Yuko (Fusako Urabe), a young woman in insecure employment as a hotel cleaner, is unceremoniously fired by her boss who tells her that the other workers don’t get along with her and the company has been receiving complaints. As she makes her way home Yuko is attacked outside the convenience store by a gang of young men. Everyone in the town seems to have it in for her. We come to learn the reason for her unpopularity: following a period of volunteering abroad in a war-torn country, Yuko was kidnapped and later released. Many people in her home country of Japan are unable to comprehend her actions, victim-blaming Yuko for going abroad and claiming that she has shamed them by being captured. Yuko’s father (Ryuzo Kato) also loses his long-held job when his superior tells him he has to let him go due to the negative press and ceaseless nuisance calls they are receiving about his daughter. As Yuko doggedly continues to live, even 6 months after her return, it seems that the society will never forgive her actions leading to tragedy in her own family.

The film begins with a card stating that the film is a work of fiction, not based on any real-world events. “Bashing” does however prove a stunning rebuke to narrow-mindedness and insularity that represent the worst elements of society. Given Yuko’s treatment at the hands of co-workers, employers, and even strangers, you would be forgiven for thinking she had committed some heinous crime rather than having been the victim of one. Her parents seem to be the only people who support her decision and are understandably relieved to have her home; however even they harbour feelings of unease that their daughter has chosen to step outside the acceptable norms of their society. The grim, overcast, small coastal town proves the perfect habitat for such people, who have little interest in the outside world. The bleak, washed-out, cinematography highlights the lack of colour or vibrancy Yuko is experiencing, comparing her situation to a past where she was volunteering in a foreign land. We see Yuko standing on the shore, the crashing waves of the sea representing the geographical and emotional distance of some people from the world outside their own narrow horizons.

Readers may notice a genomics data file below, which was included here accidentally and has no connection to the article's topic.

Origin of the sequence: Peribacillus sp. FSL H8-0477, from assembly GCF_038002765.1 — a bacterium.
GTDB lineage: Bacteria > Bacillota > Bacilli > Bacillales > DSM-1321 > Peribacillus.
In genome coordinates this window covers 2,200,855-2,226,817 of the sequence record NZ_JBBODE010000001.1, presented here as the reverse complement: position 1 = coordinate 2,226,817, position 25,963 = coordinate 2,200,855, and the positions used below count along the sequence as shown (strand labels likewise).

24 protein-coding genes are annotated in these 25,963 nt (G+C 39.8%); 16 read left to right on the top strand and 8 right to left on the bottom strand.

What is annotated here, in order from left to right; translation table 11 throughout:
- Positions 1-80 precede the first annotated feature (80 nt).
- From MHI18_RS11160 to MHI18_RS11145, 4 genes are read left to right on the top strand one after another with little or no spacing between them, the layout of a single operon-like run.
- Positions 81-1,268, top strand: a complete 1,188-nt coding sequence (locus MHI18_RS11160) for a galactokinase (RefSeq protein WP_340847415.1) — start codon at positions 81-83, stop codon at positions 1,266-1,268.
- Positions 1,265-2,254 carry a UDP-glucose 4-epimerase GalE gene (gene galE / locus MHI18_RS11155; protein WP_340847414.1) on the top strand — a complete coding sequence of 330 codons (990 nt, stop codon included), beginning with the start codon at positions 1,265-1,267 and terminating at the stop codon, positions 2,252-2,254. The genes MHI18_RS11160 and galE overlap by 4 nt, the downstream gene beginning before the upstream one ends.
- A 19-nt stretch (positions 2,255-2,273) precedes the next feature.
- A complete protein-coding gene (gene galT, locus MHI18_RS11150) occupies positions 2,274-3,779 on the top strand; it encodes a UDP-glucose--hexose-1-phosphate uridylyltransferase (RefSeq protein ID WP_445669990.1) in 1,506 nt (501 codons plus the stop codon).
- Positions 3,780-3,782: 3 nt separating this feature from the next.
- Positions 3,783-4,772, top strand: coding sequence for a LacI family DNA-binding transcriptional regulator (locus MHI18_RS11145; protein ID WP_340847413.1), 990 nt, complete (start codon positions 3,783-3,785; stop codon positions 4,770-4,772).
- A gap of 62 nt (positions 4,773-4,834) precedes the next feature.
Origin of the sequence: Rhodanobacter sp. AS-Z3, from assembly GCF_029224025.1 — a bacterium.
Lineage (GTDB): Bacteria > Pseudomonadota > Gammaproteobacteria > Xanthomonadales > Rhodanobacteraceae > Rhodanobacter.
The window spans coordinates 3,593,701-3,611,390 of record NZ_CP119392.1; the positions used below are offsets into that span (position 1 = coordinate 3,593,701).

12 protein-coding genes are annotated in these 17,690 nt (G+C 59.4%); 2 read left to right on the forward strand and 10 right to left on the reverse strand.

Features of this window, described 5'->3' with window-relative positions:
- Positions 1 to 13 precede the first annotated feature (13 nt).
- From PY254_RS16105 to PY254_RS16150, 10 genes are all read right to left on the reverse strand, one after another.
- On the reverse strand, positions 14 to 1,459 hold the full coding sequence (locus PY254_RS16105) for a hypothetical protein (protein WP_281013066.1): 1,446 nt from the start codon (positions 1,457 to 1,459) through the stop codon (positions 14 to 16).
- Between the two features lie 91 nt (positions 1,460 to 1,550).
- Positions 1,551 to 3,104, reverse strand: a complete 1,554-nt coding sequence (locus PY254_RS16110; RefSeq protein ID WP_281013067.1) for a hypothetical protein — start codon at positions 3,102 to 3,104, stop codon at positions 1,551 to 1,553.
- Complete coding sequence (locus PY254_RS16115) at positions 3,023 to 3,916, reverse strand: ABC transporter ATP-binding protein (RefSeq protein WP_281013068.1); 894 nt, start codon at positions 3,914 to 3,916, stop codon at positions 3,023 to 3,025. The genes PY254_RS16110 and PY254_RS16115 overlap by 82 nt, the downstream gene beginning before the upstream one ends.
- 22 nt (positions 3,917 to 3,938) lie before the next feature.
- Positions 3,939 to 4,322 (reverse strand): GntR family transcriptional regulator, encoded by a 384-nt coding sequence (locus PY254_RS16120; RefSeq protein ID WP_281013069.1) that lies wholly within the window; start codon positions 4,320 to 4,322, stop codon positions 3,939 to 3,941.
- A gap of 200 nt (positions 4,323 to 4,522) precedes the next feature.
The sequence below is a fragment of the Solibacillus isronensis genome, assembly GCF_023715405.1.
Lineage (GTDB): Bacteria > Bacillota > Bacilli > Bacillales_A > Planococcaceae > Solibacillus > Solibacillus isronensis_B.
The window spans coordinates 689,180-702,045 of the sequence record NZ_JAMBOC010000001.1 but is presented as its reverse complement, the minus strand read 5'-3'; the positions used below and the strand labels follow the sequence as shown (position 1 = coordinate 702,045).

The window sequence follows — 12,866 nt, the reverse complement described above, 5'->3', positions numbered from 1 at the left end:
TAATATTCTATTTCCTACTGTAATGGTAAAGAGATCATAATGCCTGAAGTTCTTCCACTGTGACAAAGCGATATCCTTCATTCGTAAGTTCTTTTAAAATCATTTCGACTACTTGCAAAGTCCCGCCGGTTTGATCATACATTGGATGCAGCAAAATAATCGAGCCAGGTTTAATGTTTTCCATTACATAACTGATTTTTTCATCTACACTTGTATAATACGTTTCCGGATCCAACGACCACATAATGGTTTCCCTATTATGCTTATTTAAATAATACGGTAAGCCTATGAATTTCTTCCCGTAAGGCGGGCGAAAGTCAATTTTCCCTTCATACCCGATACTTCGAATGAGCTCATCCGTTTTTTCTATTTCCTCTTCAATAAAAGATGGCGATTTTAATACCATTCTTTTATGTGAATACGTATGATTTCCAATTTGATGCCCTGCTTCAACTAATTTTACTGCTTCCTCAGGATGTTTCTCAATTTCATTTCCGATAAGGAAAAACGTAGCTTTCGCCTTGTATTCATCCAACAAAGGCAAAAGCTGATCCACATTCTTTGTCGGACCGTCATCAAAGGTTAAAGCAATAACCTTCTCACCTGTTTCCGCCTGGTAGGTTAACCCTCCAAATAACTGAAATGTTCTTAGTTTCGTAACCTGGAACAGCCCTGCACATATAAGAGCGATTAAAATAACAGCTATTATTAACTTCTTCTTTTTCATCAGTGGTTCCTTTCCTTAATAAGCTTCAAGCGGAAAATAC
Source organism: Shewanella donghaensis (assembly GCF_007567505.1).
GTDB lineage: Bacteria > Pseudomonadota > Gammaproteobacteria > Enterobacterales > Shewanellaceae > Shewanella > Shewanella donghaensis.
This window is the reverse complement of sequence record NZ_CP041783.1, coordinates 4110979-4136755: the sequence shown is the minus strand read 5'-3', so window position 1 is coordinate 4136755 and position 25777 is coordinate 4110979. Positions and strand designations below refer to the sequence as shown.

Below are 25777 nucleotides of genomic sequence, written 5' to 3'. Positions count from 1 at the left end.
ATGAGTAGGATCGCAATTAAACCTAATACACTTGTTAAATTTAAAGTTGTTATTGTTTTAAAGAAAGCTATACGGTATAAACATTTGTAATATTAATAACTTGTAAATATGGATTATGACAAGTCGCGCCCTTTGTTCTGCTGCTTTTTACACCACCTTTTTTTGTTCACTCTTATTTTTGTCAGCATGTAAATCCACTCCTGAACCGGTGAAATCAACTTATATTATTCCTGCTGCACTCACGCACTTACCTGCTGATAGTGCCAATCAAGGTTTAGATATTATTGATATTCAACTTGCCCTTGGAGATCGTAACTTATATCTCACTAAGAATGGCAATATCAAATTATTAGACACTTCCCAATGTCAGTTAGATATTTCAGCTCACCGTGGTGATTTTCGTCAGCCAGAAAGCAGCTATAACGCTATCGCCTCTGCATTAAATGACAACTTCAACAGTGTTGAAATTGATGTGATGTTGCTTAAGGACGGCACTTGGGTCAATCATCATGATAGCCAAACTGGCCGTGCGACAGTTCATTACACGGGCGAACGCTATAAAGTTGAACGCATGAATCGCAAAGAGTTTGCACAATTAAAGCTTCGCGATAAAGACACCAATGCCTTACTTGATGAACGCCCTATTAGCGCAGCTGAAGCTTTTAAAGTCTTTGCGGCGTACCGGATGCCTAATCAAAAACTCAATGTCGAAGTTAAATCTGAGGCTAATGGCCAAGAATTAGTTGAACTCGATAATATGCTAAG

“Bashing” is a simple film that packs an emotional punch. The tight handheld camera work keeps us with Yuko as she suffers the ignominy of living in a country that has rejected her. Despite offering a rather dire depiction of human society as insular, ignorant, mean-spirited, and close-minded, Yuko is a hopeful voice in this grim town. Turning her back on the conventional lives of her fellow citizens, she passionately reaffirms her commitment to following her own will. In a moving monologue to her mother (played by Nene Otsuka), Yuko sets out her manifesto, asserting her desire to travel abroad again as it was the one place she could find true happiness. Her simple declaration is a parting shot to the audience, asking us to question the values that shame victims and teach us to be fearful of the outside world.

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